WW2010
University of Illinois

WW2010
 
  welcome
 
> online guides
 
  archives
 
  educational cd-rom
 
  current weather
 
  about ww2010
 
  index

Online Guides
 
  introduction
 
> meteorology
 
  remote sensing
 
  reading maps
 
  projects, activities

Meteorology
 
  introduction
 
  air masses, fronts
 
  clouds, precipitation
 
  el nino
 
  forces, winds
 
  hurricanes
 
  hydrologic cycle
 
  light, optics
 
  midlatitude cyclones
 
> severe storms
 
  weather forecasting

Severe Storms
 
  introduction
 
  dangers of t-storms
 
  types of t-storms
 
> tstorm components
 
  tornadoes
 
  modeling

Tstorm Components
 
  introduction
 
  updrafts/downdrafts
 
  wind shear
 
  outflow phenomena
 
> wall clouds

Wall Clouds
 
  introduction
 
> beneath cb towers
 
  short-lived
 
  cyclic wall clouds
 
  with rotation

User Interface
 
  graphics
> text

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Wall Clouds Beneath CB Towers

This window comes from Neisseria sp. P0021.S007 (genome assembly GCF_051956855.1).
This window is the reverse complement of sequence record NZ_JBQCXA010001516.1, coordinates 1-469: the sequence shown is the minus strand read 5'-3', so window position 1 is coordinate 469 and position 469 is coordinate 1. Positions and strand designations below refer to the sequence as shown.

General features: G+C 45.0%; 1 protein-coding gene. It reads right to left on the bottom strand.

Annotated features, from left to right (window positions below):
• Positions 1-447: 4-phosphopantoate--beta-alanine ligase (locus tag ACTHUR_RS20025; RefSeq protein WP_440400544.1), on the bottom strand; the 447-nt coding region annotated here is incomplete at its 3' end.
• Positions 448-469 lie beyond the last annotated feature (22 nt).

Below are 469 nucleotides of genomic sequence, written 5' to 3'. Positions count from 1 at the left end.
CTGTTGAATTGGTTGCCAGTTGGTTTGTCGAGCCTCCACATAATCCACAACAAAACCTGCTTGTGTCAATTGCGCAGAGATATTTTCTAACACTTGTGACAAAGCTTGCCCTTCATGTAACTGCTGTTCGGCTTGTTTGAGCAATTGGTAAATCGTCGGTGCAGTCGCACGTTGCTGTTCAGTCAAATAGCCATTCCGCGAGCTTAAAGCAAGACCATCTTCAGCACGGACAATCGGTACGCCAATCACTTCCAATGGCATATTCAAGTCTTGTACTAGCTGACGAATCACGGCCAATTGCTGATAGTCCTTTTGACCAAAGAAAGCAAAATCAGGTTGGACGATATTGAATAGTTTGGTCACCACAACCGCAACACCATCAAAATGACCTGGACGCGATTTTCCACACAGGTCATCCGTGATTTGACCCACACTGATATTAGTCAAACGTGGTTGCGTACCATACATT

visual clues of storm potential

Here we have a southward view of a supercell, with precipitation in the right middle-ground and a wall cloud beneath the cumulonimbus (Cb) tower and anvil overhang in the background. The wall cloud produced a tornado within 30 minutes in southwest Oklahoma City.

[Image: wall cloud from distance of five miles (62K)]
Photograph by: Doswell

Looking west from 5 miles away, note the supercell wall cloud. We have learned much about the nature of wall clouds in the last decade. For instance, persistent wall clouds signify a strong updraft which is capable of producing large hail, and if conditions are right, tornadoes. However, only a few cloud-base lowerings actually are wall clouds, and probably less than half of all legitimate wall clouds spawn tornadoes.

[Image: wall cloud in advance of severe storm (51K)]
Photograph by: Doswell

This is not to minimize the importance of wall clouds, as they are a reasonable indicator of updraft strength. The most visually-impressive examples characteristically precede the most powerful tornadoes. This ominously dark wall cloud occurred with a very severe hailstorm and several weak tornadoes.



introduction
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Credits and Acknowledgments for WW2010.
Department of Atmospheric Sciences (DAS) at
the University of Illinois at Urbana-Champaign.

short-lived